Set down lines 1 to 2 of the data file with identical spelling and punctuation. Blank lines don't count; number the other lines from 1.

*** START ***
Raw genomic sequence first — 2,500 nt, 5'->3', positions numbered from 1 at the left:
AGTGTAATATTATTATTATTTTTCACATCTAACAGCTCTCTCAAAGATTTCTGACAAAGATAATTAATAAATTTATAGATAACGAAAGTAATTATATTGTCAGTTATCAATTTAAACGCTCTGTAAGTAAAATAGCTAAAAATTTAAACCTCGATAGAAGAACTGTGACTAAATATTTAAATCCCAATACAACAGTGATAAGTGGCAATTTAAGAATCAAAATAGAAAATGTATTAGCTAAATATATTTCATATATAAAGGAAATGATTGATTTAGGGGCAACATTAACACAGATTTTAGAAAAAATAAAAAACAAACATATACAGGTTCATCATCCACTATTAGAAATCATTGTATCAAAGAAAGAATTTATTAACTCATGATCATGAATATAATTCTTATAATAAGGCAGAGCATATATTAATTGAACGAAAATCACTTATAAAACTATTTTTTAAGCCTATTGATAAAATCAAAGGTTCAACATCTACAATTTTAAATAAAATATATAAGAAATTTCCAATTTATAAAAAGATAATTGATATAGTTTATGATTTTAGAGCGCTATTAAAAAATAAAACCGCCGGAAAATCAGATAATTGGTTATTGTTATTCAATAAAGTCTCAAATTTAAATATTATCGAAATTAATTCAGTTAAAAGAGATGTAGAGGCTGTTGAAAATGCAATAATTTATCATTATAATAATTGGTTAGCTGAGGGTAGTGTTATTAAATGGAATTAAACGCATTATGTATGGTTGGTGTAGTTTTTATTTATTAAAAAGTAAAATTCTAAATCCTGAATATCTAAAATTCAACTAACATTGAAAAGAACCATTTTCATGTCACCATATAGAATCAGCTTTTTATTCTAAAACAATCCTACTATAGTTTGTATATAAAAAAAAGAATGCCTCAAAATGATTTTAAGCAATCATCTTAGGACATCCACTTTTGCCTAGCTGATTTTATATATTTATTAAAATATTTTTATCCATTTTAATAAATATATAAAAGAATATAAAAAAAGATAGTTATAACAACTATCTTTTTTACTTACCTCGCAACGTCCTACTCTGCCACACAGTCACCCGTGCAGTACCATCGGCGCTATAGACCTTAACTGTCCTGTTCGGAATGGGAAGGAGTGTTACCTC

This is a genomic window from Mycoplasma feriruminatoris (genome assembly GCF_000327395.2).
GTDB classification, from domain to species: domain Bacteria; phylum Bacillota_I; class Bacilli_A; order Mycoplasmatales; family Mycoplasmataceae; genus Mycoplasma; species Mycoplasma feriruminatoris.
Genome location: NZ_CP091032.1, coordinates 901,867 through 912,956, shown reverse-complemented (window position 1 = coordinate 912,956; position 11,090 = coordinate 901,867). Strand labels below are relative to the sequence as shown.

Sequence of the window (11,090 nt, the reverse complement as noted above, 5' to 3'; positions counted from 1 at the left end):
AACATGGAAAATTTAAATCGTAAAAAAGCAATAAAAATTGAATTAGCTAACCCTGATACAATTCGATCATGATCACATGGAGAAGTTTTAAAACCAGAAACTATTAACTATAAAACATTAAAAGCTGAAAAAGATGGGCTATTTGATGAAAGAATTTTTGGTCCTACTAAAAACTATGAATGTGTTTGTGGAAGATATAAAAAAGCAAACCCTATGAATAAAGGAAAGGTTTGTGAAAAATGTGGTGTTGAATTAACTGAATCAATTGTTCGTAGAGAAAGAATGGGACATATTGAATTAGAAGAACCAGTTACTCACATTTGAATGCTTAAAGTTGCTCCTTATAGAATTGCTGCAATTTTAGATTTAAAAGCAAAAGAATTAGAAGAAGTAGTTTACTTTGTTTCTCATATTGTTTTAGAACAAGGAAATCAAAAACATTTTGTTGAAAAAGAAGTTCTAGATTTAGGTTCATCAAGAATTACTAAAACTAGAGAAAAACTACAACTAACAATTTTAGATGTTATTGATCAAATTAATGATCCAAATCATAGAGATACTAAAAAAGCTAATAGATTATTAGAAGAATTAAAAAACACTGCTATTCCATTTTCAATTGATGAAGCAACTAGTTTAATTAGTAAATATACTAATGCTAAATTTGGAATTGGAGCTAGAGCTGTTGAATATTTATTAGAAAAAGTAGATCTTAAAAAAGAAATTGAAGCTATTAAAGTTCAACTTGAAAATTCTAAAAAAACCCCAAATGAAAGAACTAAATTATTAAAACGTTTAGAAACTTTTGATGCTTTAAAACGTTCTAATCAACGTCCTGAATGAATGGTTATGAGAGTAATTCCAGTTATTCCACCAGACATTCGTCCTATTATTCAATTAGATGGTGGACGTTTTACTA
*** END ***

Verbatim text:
Raw genomic sequence first — 2,500 nt, 5'->3', positions numbered from 1 at the left:
AGTGTAATATTATTATTATTTTTCACATCTAACAGCTCTCTCAAAGATTTCTGACAAAGATAATTAATAAATTTATAGATAACGAAAGTAATTATATTGTCAGTTATCAATTTAAACGCTCTGTAAGTAAAATAGCTAAAAATTTAAACCTCGATAGAAGAACTGTGACTAAATATTTAAATCCCAATACAACAGTGATAAGTGGCAATTTAAGAATCAAAATAGAAAATGTATTAGCTAAATATATTTCATATATAAAGGAAATGATTGATTTAGGGGCAACATTAACACAGATTTTAGAAAAAATAAAAAACAAACATATACAGGTTCATCATCCACTATTAGAAATCATTGTATCAAAGAAAGAATTTATTAACTCATGATCATGAATATAATTCTTATAATAAGGCAGAGCATATATTAATTGAACGAAAATCACTTATAAAACTATTTTTTAAGCCTATTGATAAAATCAAAGGTTCAACATCTACAATTTTAAATAAAATATATAAGAAATTTCCAATTTATAAAAAGATAATTGATATAGTTTATGATTTTAGAGCGCTATTAAAAAATAAAACCGCCGGAAAATCAGATAATTGGTTATTGTTATTCAATAAAGTCTCAAATTTAAATATTATCGAAATTAATTCAGTTAAAAGAGATGTAGAGGCTGTTGAAAATGCAATAATTTATCATTATAATAATTGGTTAGCTGAGGGTAGTGTTATTAAATGGAATTAAACGCATTATGTATGGTTGGTGTAGTTTTTATTTATTAAAAAGTAAAATTCTAAATCCTGAATATCTAAAATTCAACTAACATTGAAAAGAACCATTTTCATGTCACCATATAGAATCAGCTTTTTATTCTAAAACAATCCTACTATAGTTTGTATATAAAAAAAAGAATGCCTCAAAATGATTTTAAGCAATCATCTTAGGACATCCACTTTTGCCTAGCTGATTTTATATATTTATTAAAATATTTTTATCCATTTTAATAAATATATAAAAGAATATAAAAAAAGATAGTTATAACAACTATCTTTTTTACTTACCTCGCAACGTCCTACTCTGCCACACAGTCACCCGTGCAGTACCATCGGCGCTATAGACCTTAACTGTCCTGTTCGGAATGGGAAGGAGTGTTACCTC